WALNUT CREEK -- A budget hashout to close a multi-million-dollar shortfall, a process council members called "completely insane" and "bizarre," may finally be solved.

The two-year budget deficit that ballooned to more than $5 million -- once the council took on the responsibility of paying for some library hours that once was paid for through an expired parcel tax -- has tentatively been closed. The City Council will still have to adopt the two-year, $150 million budget at its June 17 meeting.

After hours of public comment and elected officials going around and around, the council tentatively agreed Tuesday night to raise fees, use more parking revenue for city services, cut back on celebration events and slash library hours to balance the budget.

The marathon meeting was complete with more than two dozen supporters of city aquatics programs, some brought to tears pleading with the City Council not to close the Clarke Swim Center seven months out of the year. For a savings of $200,000, this idea -- along with discontinuing the city's Nutshell newsletter -- were the only two specific potential cuts brought up April 8. The idea riled swimmers and brought them to the meeting en masse. But on Tuesday, neither of those items was mentioned by council members, even after swimmers took hours to plead their case for the pools. So for the third budget cycle in a row, swimmers packed the council when winter hours were apparently not threatened.


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Some swimmers were frustrated the city is sitting on $5 million, with a majority of council members opposed to using any of that to close the budget shortfall. Most of that money is gift from Broadway Plaza to allow a major expansion at the outdoor mall.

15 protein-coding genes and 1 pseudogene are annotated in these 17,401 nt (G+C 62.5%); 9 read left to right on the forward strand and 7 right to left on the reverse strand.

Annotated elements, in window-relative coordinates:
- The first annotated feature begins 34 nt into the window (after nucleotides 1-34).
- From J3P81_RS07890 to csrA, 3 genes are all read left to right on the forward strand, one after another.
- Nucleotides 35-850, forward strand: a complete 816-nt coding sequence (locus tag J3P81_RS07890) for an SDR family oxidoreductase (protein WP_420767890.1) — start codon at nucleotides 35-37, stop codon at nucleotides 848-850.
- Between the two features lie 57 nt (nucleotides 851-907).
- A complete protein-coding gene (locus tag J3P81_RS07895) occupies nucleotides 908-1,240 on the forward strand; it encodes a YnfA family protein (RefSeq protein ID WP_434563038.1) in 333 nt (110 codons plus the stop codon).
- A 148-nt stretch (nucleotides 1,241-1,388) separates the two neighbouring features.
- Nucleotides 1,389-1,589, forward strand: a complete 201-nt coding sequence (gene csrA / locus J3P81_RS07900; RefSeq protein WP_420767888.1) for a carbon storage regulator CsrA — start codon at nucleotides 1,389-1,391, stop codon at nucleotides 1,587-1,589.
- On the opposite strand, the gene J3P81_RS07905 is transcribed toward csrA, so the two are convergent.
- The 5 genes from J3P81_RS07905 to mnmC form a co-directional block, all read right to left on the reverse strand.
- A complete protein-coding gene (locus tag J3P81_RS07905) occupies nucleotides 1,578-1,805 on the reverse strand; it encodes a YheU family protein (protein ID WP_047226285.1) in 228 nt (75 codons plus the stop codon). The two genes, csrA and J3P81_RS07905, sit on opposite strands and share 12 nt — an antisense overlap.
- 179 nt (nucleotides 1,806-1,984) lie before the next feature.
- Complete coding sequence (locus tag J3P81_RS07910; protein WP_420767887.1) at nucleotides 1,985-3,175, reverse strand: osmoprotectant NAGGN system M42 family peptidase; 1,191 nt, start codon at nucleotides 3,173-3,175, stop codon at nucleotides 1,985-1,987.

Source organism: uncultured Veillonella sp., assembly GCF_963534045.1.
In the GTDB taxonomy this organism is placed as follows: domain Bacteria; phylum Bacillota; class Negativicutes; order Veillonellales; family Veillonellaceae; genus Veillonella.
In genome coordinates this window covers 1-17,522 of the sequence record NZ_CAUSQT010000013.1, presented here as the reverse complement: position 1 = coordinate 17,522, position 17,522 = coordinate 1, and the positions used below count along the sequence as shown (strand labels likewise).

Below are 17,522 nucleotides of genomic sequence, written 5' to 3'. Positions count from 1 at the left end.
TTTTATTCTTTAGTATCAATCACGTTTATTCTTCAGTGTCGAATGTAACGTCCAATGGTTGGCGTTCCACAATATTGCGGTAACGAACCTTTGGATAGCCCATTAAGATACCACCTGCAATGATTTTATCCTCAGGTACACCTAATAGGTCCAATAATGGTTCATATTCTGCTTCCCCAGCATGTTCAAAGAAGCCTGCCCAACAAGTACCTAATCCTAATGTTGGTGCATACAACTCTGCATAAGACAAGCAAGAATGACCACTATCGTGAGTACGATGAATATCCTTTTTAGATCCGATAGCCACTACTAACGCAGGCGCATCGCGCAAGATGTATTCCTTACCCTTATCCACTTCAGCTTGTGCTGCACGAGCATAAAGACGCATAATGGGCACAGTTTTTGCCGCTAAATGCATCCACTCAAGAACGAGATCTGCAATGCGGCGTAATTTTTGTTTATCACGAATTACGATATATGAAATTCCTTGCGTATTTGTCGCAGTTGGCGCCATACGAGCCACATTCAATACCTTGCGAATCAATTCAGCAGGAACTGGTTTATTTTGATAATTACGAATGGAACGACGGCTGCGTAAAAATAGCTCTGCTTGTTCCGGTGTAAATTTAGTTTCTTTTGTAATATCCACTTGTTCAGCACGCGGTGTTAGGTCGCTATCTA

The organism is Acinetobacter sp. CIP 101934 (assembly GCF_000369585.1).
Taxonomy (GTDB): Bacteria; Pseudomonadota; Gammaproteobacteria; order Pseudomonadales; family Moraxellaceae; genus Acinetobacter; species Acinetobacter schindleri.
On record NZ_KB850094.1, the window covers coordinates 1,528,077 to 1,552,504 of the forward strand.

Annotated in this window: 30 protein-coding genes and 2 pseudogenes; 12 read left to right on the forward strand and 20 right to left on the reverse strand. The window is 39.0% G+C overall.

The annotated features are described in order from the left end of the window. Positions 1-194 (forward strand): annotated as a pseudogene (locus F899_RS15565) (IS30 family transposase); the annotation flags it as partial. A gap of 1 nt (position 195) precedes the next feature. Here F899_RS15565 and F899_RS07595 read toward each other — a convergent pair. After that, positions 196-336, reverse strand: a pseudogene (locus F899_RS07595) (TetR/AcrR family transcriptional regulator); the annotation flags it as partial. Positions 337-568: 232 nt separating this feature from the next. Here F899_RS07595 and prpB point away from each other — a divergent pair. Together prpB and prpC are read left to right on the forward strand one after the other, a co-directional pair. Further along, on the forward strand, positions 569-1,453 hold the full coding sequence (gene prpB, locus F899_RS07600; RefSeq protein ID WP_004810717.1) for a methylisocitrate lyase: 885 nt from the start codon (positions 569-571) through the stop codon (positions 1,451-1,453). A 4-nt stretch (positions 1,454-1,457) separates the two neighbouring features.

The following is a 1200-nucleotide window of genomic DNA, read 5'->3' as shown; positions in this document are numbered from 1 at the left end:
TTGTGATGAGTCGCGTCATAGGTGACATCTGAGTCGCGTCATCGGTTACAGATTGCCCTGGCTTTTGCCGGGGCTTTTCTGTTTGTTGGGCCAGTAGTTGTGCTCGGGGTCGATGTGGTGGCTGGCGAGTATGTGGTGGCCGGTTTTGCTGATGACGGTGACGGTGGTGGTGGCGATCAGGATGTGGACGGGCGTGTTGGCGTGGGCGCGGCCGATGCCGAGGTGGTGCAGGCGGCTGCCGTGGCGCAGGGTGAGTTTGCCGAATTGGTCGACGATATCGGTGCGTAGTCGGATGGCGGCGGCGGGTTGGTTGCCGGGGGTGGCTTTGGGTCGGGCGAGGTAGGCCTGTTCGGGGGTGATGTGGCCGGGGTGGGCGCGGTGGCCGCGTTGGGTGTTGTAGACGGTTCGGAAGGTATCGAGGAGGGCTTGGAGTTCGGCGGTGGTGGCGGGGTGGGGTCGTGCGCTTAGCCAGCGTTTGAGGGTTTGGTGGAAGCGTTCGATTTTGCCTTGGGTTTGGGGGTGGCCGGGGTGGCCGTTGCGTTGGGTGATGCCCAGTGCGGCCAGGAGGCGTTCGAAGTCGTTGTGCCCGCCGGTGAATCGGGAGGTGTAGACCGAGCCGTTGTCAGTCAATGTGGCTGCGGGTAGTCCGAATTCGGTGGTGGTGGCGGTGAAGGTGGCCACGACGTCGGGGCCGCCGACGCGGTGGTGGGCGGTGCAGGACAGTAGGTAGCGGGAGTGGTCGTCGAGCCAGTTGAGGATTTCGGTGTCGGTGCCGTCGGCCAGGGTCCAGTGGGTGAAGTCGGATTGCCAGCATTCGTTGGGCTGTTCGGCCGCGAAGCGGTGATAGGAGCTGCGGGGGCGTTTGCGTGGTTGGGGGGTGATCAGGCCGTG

"You have accepted the project to rebuild Broadway Plaza; by doing that you have acquiesced to a $2.2 million sales tax loss, right?" asked swimmer Jon Jacques. "By doing that, you have now created a budget shortfall. We can be done tonight, you have it there."

Councilwoman Cindy Silva said that if the council used that money now, there would still be multi-million-dollar shortfalls for the next eight years.

Mayor Kristina Lawson mentioned the pools when she suggested that $85,000 go toward figuring out whether the Clarke Swim Center could be run by another organization, such as the YMCA, instead of the city.

While the pools may be safe for now, other programs may not be so lucky. Likely cuts include library hours dropping from 56 to 44 open hours a week; leaving two city maintenance positions unfilled; $2 million in maintenance on roads, sidewalks and IT infrastructure; changes in front counter staffing at city offices; cutting the City Council travel and expenses budget; and eliminating certain city events such as New Mayor's Reception and Veterans and Memorial Day celebrations. The city also would use $1 million in additional parking revenue toward city services, and use a council contingency fund to pay for grants to nonprofits such as Lindsay Wildlife Museum.

These decisions came after council members, except Justin Wedel, discussed their own proposals for budget cuts. Even with common agreement on some items, the discussion still stretched long into the night and into early Wednesday morning.

By the end of the meeting, after cutting more than $4 million, some council members said they wanted to discuss how to spend the $5 million of "one-time" money. That discussion will likely be in July, after the budget is adopted. The City Council must adopt the budget by July 1. They will get their next look at the preliminary budget, which will include all that was tentatively agreed to Tuesday night at their June 3 meeting.

Contact Elisabeth Nardi at 925-952-2617. Follow her at Twitter.com/enardi10.

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